A good part of the community came to the school to experience a unique and safe trick-or-treating experience. 

Students from the Port Jefferson Varsity Club during their drive-thru trick or treat event. Photo from PJ School District

“The idea was simple, the communal impact was overwhelming,” she said. “This speaks to what we try to achieve as educators. Our students recognized an opportunity within our community and they developed and executed a plan perfectly.”

The impact the club and its students made was overwhelming for Rosen and Filippi. 

“As educators, the actions of our students often inspire us,” Filippi said. “It is rewarding to see our students take the initiative and do whatever they can to put a smile on the face of their fellow students and community members.”

Fairfield at St. James residents wanted to help the Smithtown community by gathering and donating tons of groceries to those suffering from food insecurity. Photo from Nicole Garguilo

Throughout the COVID-19 pandemic, everyday people felt that it was their civic duties to step up and make a difference. Some made masks, some drove around supplies, others gathered food for those who were hungry. 

Many of these people had jobs, families and their own struggles at home, but they knew they wanted to be a part of something bigger. They chose early on what side of history they were going to be on, the side that helped others and made a difference. 

“The sacrifice everyone made was apparent,” Carmela Newman with Operation Headband, said. “I grew tenfold from working with such amazing people.”

Operation Headband started out when Newman’s friends at local hospitals said their ears were red and raw from wearing uncomfortable masks all day. An avid sewer, she would volunteer and help sew costumes for local theater productions before the pandemic. 

“Me and my sewing buddy Bernice Daly put buttons on headbands and attached the elastic from the face masks, so it was off their ears,” she said. 

Then it took off. Her nurse friends began requesting them, first at Mather Hospital in Port Jefferson and then at Stony Brook University Hospital. Quickly, hospitals and facilities across Long Island were reaching out to Newman and her sewing friends in hopes they could get these comfortable accessories. The demand became so high that they ended up making a Facebook group and recruited other volunteers.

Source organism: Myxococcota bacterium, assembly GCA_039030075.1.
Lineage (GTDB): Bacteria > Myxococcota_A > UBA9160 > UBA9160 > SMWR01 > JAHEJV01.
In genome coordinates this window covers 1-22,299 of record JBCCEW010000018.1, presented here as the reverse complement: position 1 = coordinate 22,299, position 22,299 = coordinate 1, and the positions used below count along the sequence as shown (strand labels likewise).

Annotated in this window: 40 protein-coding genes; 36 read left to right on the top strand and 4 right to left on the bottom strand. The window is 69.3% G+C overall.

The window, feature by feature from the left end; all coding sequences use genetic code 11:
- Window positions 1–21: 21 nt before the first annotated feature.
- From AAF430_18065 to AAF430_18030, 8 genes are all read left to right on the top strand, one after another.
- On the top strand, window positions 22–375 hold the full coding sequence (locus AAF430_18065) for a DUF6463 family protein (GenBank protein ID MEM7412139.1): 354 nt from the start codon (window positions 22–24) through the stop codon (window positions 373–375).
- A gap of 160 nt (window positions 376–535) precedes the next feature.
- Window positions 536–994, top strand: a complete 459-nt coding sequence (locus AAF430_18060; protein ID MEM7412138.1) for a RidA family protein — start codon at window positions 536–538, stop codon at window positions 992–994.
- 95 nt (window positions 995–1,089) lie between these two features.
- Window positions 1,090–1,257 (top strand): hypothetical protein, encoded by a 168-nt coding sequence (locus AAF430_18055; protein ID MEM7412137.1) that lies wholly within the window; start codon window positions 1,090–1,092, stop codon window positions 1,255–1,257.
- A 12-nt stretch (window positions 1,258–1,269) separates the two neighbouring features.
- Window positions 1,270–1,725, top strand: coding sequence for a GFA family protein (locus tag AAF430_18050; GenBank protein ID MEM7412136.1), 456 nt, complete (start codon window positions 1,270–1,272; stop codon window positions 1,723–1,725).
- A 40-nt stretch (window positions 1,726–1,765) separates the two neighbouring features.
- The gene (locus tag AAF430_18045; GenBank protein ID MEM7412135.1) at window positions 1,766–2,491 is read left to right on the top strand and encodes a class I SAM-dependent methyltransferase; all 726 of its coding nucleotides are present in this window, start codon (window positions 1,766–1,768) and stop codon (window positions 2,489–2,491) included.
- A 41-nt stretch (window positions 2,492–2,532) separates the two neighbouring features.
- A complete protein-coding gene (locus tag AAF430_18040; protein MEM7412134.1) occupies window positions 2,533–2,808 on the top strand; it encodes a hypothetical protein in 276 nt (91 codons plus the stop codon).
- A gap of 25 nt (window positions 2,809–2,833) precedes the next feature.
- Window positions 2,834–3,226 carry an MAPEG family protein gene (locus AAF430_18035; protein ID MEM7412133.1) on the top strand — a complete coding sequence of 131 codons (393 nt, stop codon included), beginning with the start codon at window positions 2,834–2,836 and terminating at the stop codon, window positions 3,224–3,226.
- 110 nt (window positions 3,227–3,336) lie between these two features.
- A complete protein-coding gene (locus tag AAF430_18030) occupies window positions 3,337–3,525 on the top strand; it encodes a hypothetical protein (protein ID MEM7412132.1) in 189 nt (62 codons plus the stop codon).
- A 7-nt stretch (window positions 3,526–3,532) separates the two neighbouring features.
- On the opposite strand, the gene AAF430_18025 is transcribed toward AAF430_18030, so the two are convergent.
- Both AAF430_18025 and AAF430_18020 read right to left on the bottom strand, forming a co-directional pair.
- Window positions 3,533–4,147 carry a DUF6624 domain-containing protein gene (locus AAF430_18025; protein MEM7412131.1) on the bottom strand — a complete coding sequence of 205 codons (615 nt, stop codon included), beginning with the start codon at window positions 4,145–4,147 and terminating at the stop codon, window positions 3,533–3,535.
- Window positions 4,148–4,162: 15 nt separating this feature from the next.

The Ronkonkoma native said she couldn’t have done this alone. Newman credits Terry Ginzberg, Peter Graber, Teresa Mattison and Jeffrey Sanzel for being part of the team. 

“It was a fabrication of everyone coming together,” she said, the pun being intentional. “Everyone jumped on board to help. We became fast friends and family.”

Toward the end of the first wave of the pandemic, Newman said Operation Headband created 6,000 headbands and bandanas overall. Over 40 people volunteered to deliver the items while 15 sewers put the pieces together. In a little over four months, the group’s headbands helped health care professionals from the East End to Manhattan, in seven different states and made their way overseas to the U.K. “The group cared so much to be a part of this horrific thing that was out of our control,” she said. “There was no way we weren’t going to do this.”

Volunteers from LIOSMS. Photo from Kassay

Although it seems that everywhere one looks now there are masks, early on they were hard to find. That’s why Port Jefferson resident, one who would later become village trustee, Rebecca Kassay, started up a volunteer group that delivered over 40,000 PPE and comfort-care items to essential workers. 

Long Island Open Source Medical Supplies-Nassau and Suffolk County is celebrated for creating a Facebook group of hundreds of volunteers across the Island who gathered, purchased, created, donated and delivered PPE for frontline workers. 

“From mid-June through September, we continued to accept donations of PPE from makers, as well as connecting volunteers who want to continue making them to community groups that will get PPE to low-income families and students in school districts, individuals in shelters, Indigenous populations and other at-risk groups,” Kassay said.